According to the invention, an improved filter of thin, porous walled honeycomb construction is provided by providing a total collective inlet cell thin wall surface area which is relatively greater than the total collective outlet cell surface area provided. FIGS. 1a, 1b, and 1c provide three views of an exemplary filter 20 of honeycomb structure according to the present invention. The filter 20 is cylindrically shaped and comprises a multiplicity of thin, porous interconnecting walls 22 which define a pair of substantially identical circular end faces 24 and 26 on opposite sides of the filter 20 and a multiplicity of hollow, open-ended passages or cells 28 and 29 which extend in a substantially mutually parallel fashion substantially longitudinally through the filter 20 between the end faces 24 and 26. One end of each of the cells 28 and 29 is plugged, covered or otherwise closed by suitable means near one or the other of the end faces 24 or 26 to provide groups of inlet and outlet cells 28 and 29, respectively, as is better seen in FIG. 1b, which is a longitudinally sectioned view of the filter 20 of FIG. 1a exposing a vertical column of inlet cells 28, which are open at the inlet end face 24 and closed by plugs 32 at the outlet end face 26, and outlet cells 29, which are open at the outlet end face 26 and closed by additional plugs 32 at the inlet end face 24, of the filter 20. As each of the cells 28 and 29 has been plugged at only one end thereof, the pattern of plugged cells visible on the inlet end face 24 of the filter 20 in FIG. 1a is reversed on the opposing outlet end face 26 (hidden in FIG. 1a).
The thin walls 22 can be made of any suitable material provided they have internal interconnected open porosity of at least 25% and preferably at least 35% of the bulk volume of the thin walls. This provides sufficient interstitial pore channels to allow the fluid to flow completely across their narrow dimension (e.g. between adjoining inlet and outlet cells) and most importantly, through their longer dimensions (e.g. between an inlet cell and an adjoining or neighboring outlet cell or the outlet end face 26) and to prevent at least a significant portion of the particulates from flowing either completely across or through the thin walls 22 in any direction. Thin walls 22 are typically formed with the same uniform thickness (i.e. their narrow dimension), although a copending application Ser. No. 350.994 filed on the same date as this application, assigned to the assignee hereof and incorporated by reference, describes and claims varying the thickness of the thin walls to achieve desired flow rates therethrough. Each cell 28 and 29 is defined by a subset of intersecting thin walls 22 or by a portion of the skin 30 and a subset of the thin walls 22. Each of the thin walls 22 is shared in common by a pair of adjoining cells 28 and/or 29 with each of the opposing outer surfaces of each thin wall 22 forming an inner surface 33 or 34 of an inlet or outlet cell 28 or 29, respectively.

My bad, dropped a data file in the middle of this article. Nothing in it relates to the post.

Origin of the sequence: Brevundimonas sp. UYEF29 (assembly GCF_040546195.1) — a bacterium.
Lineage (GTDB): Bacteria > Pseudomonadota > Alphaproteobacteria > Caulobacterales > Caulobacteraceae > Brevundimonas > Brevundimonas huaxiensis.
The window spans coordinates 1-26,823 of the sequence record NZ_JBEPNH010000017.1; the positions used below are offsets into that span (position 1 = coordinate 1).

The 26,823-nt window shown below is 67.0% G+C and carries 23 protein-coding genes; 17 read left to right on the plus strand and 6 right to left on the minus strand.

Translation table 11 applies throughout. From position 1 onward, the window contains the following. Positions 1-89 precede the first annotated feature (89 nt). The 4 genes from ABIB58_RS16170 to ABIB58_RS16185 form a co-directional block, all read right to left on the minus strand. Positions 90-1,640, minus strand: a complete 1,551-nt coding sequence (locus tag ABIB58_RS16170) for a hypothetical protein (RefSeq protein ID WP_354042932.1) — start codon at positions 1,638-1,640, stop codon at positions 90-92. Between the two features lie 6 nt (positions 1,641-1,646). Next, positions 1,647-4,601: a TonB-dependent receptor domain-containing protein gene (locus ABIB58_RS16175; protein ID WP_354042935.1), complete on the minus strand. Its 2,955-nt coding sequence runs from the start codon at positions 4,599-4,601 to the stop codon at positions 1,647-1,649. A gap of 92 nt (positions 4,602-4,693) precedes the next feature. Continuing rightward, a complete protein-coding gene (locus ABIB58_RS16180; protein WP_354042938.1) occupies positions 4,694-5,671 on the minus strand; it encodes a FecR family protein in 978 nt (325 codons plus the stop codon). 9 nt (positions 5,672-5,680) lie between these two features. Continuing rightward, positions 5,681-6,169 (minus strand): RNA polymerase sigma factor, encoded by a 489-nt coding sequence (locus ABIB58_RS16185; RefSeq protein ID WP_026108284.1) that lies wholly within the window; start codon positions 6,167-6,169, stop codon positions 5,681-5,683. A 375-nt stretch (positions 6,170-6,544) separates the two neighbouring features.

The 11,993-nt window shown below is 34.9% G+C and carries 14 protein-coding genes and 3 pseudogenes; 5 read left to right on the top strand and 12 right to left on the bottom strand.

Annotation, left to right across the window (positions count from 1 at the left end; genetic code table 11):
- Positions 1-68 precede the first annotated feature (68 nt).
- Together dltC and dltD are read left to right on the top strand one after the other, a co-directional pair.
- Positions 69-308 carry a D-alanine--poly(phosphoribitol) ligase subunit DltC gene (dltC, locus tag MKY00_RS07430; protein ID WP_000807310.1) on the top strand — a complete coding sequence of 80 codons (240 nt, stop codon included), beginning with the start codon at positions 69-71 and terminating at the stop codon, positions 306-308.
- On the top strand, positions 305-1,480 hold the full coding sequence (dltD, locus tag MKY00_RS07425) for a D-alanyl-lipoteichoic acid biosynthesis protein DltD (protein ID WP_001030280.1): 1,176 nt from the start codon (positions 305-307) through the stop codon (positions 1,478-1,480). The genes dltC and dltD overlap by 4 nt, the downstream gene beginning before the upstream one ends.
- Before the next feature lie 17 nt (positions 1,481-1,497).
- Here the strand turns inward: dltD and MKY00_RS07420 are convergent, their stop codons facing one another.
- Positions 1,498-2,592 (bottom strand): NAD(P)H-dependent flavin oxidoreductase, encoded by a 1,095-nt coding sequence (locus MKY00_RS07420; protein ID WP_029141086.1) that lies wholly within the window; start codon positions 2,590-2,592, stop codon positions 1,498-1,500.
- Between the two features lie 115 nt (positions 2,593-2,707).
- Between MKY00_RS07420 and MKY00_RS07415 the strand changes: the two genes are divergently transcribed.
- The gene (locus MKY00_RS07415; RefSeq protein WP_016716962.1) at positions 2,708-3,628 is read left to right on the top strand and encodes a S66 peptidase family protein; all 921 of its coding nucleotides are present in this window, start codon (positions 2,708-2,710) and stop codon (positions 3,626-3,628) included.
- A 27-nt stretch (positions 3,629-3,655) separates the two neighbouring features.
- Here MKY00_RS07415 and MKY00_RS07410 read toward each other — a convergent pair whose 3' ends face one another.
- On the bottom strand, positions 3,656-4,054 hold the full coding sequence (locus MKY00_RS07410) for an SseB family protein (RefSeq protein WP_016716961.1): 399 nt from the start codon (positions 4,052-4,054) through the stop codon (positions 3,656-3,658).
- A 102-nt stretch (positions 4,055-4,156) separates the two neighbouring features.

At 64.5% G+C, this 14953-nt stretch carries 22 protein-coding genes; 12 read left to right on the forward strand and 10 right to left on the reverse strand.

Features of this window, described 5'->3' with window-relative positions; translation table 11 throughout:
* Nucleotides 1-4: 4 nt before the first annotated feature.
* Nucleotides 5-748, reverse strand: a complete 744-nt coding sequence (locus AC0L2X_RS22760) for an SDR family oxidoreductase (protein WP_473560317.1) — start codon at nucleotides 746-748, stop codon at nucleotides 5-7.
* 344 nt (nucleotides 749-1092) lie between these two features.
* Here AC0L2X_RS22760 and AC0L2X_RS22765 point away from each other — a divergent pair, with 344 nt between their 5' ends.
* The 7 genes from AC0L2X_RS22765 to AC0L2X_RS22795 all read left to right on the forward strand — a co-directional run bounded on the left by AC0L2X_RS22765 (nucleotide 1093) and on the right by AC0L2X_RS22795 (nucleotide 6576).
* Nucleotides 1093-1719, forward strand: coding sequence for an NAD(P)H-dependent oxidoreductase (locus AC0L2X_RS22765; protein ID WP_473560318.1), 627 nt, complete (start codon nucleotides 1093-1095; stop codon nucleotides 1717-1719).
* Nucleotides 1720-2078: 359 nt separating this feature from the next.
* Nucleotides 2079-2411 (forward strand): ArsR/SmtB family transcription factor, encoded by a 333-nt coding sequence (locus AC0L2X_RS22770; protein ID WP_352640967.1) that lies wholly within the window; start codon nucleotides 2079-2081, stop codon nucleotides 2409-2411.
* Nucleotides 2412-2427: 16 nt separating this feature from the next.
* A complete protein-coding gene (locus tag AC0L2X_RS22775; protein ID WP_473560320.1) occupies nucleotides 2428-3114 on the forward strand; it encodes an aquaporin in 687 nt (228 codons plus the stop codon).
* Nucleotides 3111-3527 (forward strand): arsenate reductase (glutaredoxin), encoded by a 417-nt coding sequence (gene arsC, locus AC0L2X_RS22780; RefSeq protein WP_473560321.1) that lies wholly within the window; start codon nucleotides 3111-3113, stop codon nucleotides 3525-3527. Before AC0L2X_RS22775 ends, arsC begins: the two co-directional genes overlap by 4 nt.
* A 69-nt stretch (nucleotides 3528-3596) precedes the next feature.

FIG. 2 depicts an inlet end face 121 of an exemplary honeycomb filter 120 employing the checkered inlet/outlet cell pattern referred to above in the BACKGROUND OF THE INVENTION and described in the aforesaid application Ser. No. 165,646 and U.S. Pat. No. 4,276,071. Inlet and outlet cells 128 and 129, respectively, are alternated with one another so that each inlet cell 128 shares thin walls 122 in common only with adjoining outlet cells 129 and vice versa. This requirement that each type of cell share thin walls with only the other type of cell results in the filter 120 having substantially equal collective inlet and outlet cell thin wall surface areas. Those familiar with honeycomb filter art will appreciate that the back pressure of a filter of honeycomb structure is determined by several contributing factors including thin wall characteristics (width, open porosity, mean pore size, etc.), inlet and outlet cell characteristics (cell density and sizes, inlet/outlet cell ratios, relative sizes and arrangement, etc.) and particulate characteristics (rate of deposit, effective porosity, etc.). Asymmetrically apportioning the thin wall area of a filter of given geometry in favor of greater collective inlet cell surface area typically reduces its effective capacity and increases its initial back pressure. However, I have appreciated that by providing thin walls having the described requisite open porosity this increase in initial back pressure can be offset by a decrease in the contribution to back pressure due to particulate buildup, as the particulates may be filtered through all inlet cell wall surfaces and this, spread over a relatively greater area. As a result, the capacity of a honeycomb filter of given configuration and having the requisite porosity in its thin walls may be increased by asymmetrically apportioning more of the thin wall surface area to the inlet than to the outlet cells. This, in turn, effectively increases the useful operating time of the filter.